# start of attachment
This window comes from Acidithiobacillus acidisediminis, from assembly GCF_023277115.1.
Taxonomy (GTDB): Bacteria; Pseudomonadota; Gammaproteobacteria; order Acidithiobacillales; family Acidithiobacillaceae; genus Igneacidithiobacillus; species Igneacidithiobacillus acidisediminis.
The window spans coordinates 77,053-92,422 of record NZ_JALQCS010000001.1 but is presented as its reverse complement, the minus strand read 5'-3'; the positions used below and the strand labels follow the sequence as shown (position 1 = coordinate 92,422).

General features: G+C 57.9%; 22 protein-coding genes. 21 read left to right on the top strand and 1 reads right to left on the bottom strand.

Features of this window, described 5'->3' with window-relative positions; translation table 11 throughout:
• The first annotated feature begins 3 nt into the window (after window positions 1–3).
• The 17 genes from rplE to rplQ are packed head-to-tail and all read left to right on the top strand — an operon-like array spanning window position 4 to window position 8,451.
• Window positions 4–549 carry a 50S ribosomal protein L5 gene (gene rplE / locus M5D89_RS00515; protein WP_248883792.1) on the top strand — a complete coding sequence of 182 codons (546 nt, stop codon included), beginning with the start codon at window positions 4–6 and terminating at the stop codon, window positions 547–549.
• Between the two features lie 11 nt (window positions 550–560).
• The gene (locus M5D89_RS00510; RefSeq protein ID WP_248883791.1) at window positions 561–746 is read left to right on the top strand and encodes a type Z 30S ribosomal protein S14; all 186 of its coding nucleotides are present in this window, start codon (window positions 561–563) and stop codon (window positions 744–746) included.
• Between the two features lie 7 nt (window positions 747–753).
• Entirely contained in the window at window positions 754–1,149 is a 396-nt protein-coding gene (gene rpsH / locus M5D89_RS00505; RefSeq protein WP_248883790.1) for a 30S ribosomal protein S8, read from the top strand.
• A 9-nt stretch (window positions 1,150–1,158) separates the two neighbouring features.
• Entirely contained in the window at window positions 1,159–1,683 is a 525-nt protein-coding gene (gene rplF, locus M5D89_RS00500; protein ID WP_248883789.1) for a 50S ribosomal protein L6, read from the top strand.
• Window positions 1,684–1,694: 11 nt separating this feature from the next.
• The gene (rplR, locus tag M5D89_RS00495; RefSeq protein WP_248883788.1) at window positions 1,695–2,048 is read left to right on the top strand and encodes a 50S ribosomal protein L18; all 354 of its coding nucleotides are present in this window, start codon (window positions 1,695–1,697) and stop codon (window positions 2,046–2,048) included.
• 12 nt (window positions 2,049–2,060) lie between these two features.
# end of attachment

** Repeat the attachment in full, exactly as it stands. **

This window comes from Acidithiobacillus acidisediminis, from assembly GCF_023277115.1.
Taxonomy (GTDB): Bacteria; Pseudomonadota; Gammaproteobacteria; order Acidithiobacillales; family Acidithiobacillaceae; genus Igneacidithiobacillus; species Igneacidithiobacillus acidisediminis.
The window spans coordinates 77,053-92,422 of record NZ_JALQCS010000001.1 but is presented as its reverse complement, the minus strand read 5'-3'; the positions used below and the strand labels follow the sequence as shown (position 1 = coordinate 92,422).

General features: G+C 57.9%; 22 protein-coding genes. 21 read left to right on the top strand and 1 reads right to left on the bottom strand.

Features of this window, described 5'->3' with window-relative positions; translation table 11 throughout:
• The first annotated feature begins 3 nt into the window (after window positions 1–3).
• The 17 genes from rplE to rplQ are packed head-to-tail and all read left to right on the top strand — an operon-like array spanning window position 4 to window position 8,451.
• Window positions 4–549 carry a 50S ribosomal protein L5 gene (gene rplE / locus M5D89_RS00515; protein WP_248883792.1) on the top strand — a complete coding sequence of 182 codons (546 nt, stop codon included), beginning with the start codon at window positions 4–6 and terminating at the stop codon, window positions 547–549.
• Between the two features lie 11 nt (window positions 550–560).
• The gene (locus M5D89_RS00510; RefSeq protein ID WP_248883791.1) at window positions 561–746 is read left to right on the top strand and encodes a type Z 30S ribosomal protein S14; all 186 of its coding nucleotides are present in this window, start codon (window positions 561–563) and stop codon (window positions 744–746) included.
• Between the two features lie 7 nt (window positions 747–753).
• Entirely contained in the window at window positions 754–1,149 is a 396-nt protein-coding gene (gene rpsH / locus M5D89_RS00505; RefSeq protein WP_248883790.1) for a 30S ribosomal protein S8, read from the top strand.
• A 9-nt stretch (window positions 1,150–1,158) separates the two neighbouring features.
• Entirely contained in the window at window positions 1,159–1,683 is a 525-nt protein-coding gene (gene rplF, locus M5D89_RS00500; protein ID WP_248883789.1) for a 50S ribosomal protein L6, read from the top strand.
• Window positions 1,684–1,694: 11 nt separating this feature from the next.
• The gene (rplR, locus tag M5D89_RS00495; RefSeq protein WP_248883788.1) at window positions 1,695–2,048 is read left to right on the top strand and encodes a 50S ribosomal protein L18; all 354 of its coding nucleotides are present in this window, start codon (window positions 1,695–1,697) and stop codon (window positions 2,046–2,048) included.
• 12 nt (window positions 2,049–2,060) lie between these two features.